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For more production details, click on the title above. Go to Home page to see other Reviews, recent Comments and Forum postings (under Chat Back), and News.

 

Comments

John Smythe June 26th, 2009

Further reviews, opinions and discussion on The Blackening may be found on Kate Blackhurst’s blog and in Salient.  Spoiler warnings apply – but for those who have seen it, I recommend both.  

There seems to be little doubt it is compelling (except for one very narrow-minded detractor) and provocative (including to said detractor).  For me the key question is this: are elements of mystery and intrigue worked in a way that validly leaves some questions open or does the play and/or production willfully subvert itself with unsolvable obscurity?

John Smythe June 25th, 2009

Having just seen The Blackening again I want to clarify a couple of things for the historical record – so count this as a spoiler warning if you are booked for either of the final two nights (it’s been doing cracker business by the way – I was wait-listed to get a seat tonight).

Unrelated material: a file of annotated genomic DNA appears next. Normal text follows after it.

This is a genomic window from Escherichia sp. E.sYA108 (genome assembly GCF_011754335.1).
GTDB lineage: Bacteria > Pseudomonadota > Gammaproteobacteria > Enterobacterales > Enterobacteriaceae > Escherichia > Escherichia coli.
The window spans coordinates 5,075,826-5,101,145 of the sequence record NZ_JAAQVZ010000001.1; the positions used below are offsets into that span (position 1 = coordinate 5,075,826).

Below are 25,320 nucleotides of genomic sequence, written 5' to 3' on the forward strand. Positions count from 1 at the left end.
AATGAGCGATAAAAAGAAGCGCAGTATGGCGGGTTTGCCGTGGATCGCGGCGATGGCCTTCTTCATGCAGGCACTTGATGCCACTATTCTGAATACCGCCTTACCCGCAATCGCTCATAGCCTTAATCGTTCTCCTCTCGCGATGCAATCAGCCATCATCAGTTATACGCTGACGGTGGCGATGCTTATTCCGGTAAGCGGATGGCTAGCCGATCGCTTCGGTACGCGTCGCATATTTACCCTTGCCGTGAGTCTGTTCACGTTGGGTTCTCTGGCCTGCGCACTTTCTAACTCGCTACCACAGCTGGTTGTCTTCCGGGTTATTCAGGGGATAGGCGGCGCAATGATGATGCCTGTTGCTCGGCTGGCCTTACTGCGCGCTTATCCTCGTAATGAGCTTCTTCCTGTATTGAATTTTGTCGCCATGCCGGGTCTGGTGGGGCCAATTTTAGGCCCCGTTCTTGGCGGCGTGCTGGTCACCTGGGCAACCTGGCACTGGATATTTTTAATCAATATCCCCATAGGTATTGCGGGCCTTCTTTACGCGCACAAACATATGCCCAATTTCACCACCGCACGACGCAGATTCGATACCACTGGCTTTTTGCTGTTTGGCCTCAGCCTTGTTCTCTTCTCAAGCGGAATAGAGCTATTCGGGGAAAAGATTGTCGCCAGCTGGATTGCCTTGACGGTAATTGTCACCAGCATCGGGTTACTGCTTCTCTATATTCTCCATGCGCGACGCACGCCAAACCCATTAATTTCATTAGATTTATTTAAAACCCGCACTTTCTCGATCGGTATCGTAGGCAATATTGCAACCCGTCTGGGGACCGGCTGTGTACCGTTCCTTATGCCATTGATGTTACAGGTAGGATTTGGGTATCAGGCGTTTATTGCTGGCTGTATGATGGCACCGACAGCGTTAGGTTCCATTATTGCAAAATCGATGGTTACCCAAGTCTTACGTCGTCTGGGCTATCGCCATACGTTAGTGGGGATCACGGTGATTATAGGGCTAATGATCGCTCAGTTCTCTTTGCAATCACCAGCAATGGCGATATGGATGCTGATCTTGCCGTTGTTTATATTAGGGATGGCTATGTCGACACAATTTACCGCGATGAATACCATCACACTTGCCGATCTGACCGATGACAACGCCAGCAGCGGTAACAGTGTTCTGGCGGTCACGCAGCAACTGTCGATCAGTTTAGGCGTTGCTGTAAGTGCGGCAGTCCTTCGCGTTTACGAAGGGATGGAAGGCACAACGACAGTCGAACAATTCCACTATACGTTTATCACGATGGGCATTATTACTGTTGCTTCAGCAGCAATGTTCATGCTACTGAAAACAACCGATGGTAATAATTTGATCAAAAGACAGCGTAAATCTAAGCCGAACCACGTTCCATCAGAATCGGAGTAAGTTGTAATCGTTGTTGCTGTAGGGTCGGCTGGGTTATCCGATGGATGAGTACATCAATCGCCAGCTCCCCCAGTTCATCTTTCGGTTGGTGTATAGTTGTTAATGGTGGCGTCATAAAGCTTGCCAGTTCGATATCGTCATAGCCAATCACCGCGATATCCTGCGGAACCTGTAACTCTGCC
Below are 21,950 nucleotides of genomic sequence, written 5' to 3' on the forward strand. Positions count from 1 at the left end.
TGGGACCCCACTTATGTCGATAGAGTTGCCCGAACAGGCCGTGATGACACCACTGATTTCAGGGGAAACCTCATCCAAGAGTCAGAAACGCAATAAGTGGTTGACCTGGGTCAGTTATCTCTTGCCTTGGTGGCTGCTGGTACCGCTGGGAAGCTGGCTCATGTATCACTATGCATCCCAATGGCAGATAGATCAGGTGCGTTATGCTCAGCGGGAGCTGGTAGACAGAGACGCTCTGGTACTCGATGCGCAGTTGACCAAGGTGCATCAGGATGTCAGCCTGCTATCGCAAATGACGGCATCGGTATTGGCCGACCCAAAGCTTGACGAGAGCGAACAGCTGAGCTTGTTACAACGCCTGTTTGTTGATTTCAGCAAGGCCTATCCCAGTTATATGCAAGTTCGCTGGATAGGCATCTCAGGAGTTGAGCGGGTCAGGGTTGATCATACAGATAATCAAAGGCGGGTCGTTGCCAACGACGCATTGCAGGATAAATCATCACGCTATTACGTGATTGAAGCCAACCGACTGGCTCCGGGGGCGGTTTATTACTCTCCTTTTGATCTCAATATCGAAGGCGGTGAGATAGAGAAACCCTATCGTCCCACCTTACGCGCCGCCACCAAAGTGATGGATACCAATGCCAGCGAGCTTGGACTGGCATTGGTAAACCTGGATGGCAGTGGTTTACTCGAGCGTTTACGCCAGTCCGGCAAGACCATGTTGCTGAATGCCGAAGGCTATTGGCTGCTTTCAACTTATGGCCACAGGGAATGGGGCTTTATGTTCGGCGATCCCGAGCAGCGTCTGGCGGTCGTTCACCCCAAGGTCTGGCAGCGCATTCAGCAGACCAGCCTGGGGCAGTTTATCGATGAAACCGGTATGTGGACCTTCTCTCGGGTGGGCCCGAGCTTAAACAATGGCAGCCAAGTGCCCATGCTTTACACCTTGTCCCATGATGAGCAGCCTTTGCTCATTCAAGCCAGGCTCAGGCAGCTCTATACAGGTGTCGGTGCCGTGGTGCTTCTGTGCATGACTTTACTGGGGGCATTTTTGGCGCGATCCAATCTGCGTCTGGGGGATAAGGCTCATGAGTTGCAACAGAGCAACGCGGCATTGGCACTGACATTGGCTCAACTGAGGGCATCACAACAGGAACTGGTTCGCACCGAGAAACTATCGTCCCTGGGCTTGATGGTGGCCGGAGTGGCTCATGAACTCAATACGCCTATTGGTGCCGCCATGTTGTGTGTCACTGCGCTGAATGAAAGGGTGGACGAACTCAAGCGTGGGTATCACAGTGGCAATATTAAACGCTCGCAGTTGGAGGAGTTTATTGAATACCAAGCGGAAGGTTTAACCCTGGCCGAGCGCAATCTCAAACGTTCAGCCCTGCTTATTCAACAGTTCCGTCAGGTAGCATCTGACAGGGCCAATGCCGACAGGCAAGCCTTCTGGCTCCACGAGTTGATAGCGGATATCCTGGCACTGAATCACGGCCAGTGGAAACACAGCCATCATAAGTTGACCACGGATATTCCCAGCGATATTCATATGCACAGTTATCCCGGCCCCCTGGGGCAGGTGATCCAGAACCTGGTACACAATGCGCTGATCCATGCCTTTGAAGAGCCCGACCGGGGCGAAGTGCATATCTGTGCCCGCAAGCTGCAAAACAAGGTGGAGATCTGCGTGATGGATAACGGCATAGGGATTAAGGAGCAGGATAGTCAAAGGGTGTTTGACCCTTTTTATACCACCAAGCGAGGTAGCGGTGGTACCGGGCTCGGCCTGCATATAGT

First, there are clear harbingers of hope: the go-cart project suggests stuff that was broken and useless can be put together to make something new and functioning; the blighted orchard turns out to have one whole tree that produces good apples – presumably in ‘the secret place’ only Broody knows about until Mal discovers it.

It is also quite clear to me now that Nan, Pop and May are dead and the role-playing is, in the wake of generations of violent abuse, Dan’s coping mechanism; his means of retaining the familiar and maintaining the status quo while (if he is to be believed) doing no actual physical harm to Broody-as-May while administering thrashings when it's Dan-as-Pop. Mal’s solution was to escape, but not before he had done damage too.

In scene 12 of 13, the script reads ‘
Simple wooden crosses bear the names “May” “Pop” “Nan” and a newer one “Susannah”.’ These are not included in this production. Instead the realisation the dog has been dead throughout is the clue that the same goes for the others. We share with Mal the gradual realisation of what has happened over the ten years he has been absent. And – despite the whipping he takes on behalf of Broody – because May killed herself after he left her, knowing she was pregnant, there is neither forgiveness nor redemption for him.  He chokes to death on the ‘apples of hope’.

So while The Blackening offers a very bleak view of the human condition, and we might not like its ‘message’, it is a dramatically valid challenge to our moral sensibilities. Don't you think?

Paul McLaughlin June 11th, 2009

Actual running time of THE BLACKENING is 65 minutes. 
[Thanks - info added to production page - ed]